Tiger Recoil Shot By now, you've probably seen footage of Tiger Woods snapping his 4-iron against a tree in the 2007 Masters. If you haven't, it happened on the 11th hole when he found his ball at the base of a tree. Tiger had three choices: hit it backward or backhanded (two choices that would have probably led to a bogey) or advance it down the fairway. Of course, Tiger chose the latter, but to pull it off, he had to sacrifice his 4-iron.
As cool as it was to see him do that, I don't recommend trying it (unless you have Tiger-like strength). After all, it's expensive to break a club and easy to injure your hand.
To pull off a similar shot (without breaking your club or hurting yourself), you need to have a stable base—in particular, your legs and core muscles. Once you have that, make some half swings and try to feel your hands slap or explode into the back of the ball. After you make contact, feel your forearm and core muscles slow down the club's acceleration so it recoils backward.
Over-The-Tree ShotOomph! Why punch out when you can hit over that tree and save par?_Ê To get the golf ball airborne quickly, finish your swing like Jack Nicklaus used to, in a reverse C.
Your ball has come to rest behind a big tree. To make matters worse, you still have a long way to the green. Punching out is too safe for the strong hitter and probably will lead to an extra stroke or two. It's time to think high so your ball will kiss the sky.
As you address the ball, look high in the sky. This effectively will drop your right shoulder (top, left photo) and put a little more weight on your back foot. Also, make sure to slide the ball forward in your stance.
From here, you need three things: speed, speed and more speed. Then, make a big swing and finish in an old-school Jack Nicklaus position (far right photo). This creates a more upward hit through the ball and, hence, an even higher launch.
My final sneaky tip is to try to hit some shots with the pinkie of your left hand off the club (photo at right). This slight lack of control will help the clubhead zip past the hands at impact for an even higher launch. It's a little tough and requires some practice, but, man, does it work! One final note: Make sure there's a little cushion beneath your ball or this shot will be a disaster!
Check out the drill at left. I'm making a left-arm-only motion to get the blood in my hands rushing to my fingertips. I can even hear the whoosh as my hand cuts through the air. Do this before you try a D.O.D.
Once you ingrain that feeling, just stay in your posture. Since your driver doesn't have a lot of loft, your tendency will be to try to lift it off the turf. Don't! Keep your chest down and try to pinch the grass with a slightly descending blow.
Downhill Bunker Lie This is a nasty lie, but there's no way you're not going to play to the flag! To pull off this shot, you have to find a stable base from which to swing. Spread your feet wide, with your back foot behind and up the slope. Notice how my shoulders are working with the slope, too. This helps the club move vertically so it doesn't catch the lip.
Next, feel some pressure in your legs and firmness in your core. These are the stabilizers that allow you to pull off this shot without falling over. The tendency with this shot is to lose your posture, which makes it even more difficult to make good contact. Commit to the shot and swing with the slope.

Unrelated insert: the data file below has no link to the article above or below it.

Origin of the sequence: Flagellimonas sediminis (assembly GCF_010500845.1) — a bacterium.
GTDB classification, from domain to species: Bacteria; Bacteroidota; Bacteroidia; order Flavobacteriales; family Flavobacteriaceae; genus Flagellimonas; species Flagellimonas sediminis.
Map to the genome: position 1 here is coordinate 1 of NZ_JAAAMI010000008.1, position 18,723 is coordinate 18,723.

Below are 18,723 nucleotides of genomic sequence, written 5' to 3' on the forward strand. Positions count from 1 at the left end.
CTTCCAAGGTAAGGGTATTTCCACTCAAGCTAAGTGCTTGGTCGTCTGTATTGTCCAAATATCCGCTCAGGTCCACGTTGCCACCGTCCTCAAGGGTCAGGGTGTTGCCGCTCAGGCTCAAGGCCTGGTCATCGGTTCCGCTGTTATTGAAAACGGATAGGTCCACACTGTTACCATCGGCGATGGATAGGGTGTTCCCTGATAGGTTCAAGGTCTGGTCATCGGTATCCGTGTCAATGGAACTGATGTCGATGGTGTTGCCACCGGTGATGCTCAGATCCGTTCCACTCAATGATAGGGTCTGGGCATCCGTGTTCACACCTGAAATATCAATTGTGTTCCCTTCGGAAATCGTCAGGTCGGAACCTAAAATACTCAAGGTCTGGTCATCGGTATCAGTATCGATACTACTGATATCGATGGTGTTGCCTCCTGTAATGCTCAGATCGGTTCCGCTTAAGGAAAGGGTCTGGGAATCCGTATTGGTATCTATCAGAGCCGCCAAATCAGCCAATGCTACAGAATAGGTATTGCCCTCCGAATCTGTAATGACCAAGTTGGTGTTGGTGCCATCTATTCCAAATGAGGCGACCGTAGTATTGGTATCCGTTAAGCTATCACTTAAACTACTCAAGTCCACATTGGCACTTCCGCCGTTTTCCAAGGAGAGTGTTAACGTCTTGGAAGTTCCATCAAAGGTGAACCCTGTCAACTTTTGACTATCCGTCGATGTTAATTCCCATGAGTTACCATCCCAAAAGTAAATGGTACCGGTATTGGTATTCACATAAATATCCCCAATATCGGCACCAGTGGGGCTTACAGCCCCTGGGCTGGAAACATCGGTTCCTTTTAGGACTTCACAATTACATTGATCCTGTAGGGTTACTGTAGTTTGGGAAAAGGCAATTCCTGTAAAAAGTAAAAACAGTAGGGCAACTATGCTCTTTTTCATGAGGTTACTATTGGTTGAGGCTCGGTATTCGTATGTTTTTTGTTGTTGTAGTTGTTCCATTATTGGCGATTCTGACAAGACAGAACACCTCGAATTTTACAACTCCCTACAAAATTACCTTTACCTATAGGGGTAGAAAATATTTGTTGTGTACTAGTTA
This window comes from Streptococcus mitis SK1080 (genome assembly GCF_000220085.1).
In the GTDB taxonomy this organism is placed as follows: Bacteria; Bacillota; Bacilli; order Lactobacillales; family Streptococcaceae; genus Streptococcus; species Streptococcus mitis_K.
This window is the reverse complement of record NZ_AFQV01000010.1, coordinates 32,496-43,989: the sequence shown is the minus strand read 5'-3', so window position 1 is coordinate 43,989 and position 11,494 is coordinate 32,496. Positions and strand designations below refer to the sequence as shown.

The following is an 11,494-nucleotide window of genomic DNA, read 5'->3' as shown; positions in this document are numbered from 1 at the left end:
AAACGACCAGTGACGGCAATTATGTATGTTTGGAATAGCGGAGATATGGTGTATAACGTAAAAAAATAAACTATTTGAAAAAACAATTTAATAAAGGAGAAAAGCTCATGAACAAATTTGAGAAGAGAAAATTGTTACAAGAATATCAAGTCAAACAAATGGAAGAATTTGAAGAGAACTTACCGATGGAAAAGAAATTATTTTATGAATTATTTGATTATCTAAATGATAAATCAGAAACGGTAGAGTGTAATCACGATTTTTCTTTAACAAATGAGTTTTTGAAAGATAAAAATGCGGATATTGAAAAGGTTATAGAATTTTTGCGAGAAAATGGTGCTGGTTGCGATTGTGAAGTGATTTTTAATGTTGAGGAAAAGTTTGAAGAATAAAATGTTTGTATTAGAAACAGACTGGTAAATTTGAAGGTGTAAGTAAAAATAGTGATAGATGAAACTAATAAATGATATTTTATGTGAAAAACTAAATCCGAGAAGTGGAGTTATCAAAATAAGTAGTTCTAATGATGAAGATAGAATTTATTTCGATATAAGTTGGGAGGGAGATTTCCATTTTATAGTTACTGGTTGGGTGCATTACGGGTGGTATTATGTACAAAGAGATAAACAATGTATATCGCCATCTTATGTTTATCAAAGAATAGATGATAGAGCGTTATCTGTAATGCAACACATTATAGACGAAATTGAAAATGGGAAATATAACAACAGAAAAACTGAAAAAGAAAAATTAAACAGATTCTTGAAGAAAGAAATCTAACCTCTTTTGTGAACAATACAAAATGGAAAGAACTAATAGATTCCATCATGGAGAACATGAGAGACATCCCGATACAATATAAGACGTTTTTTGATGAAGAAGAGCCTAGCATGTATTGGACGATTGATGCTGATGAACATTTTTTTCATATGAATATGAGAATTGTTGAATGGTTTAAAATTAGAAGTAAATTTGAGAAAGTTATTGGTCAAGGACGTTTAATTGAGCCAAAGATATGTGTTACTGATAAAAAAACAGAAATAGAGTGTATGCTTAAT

Q&A with Jeff Ritter Golf Tips: You prepared for this article by training with Athletes' Performance. What was your favorite exercise?
Jeff Ritter: The Russian Twist. It utilized a cable system and an inflatable Physioball. It helps build rotational strength and flexibility while increasing what's commonly referred to in golf as the X-Factor [the differentiation between the hips and shoulders].
Golf Tips: The Tiger Recoil shot looks pretty risky. What exercises did you do to pull it off?
Ritter: A lot of medicine-ball throws against a huge concrete wall. I stood in my golf posture and would wind up and unload the ball using the rotation of my body in an explosive manner. The ball would bounce back off the wall, and I'd catch it and slow it down using my core muscles.
Golf Tips: Why is it important that golfers work out?
Ritter: Golf is tough on the body, and training helps you enjoy the sport forever._Ê
Athletes' Performance's book, Core Performance Golf, is available at bookstores.
The Vijay Drill Vijay Singh is, without question, the PGA Tour's Iron Man. Long known for his marathon practice sessions, the 45-year-old Fijian also hits the gym twice a day. It's just one of the many reasons he continues to outdrive and outperform golfers half his age.
To stretch his muscles and get his body loose, Vijay likes to start his practice sessions by making big swings with multiple clubs. It's a simple drill that doesn't involve anything other than what's already in your bag (so there's no excuse not to do it)!
To loosen up, grab two clubs and hold them like a baseball bat. Make some big, right-handed swings and try to elongate and stretch out your muscles. Don't worry about your normal golfing form; just swing big, slow and long. Once you stretch out one side, flip over to the other side and make some more swings. It's easy to do, and you'll notice its benefits on and off the course!
Jeff Ritter is a longtime Golf Tips Senior Instruction Editor and the Director of Instruction at the ASU Karsten Golf Academy in Tempe, Ariz._Ê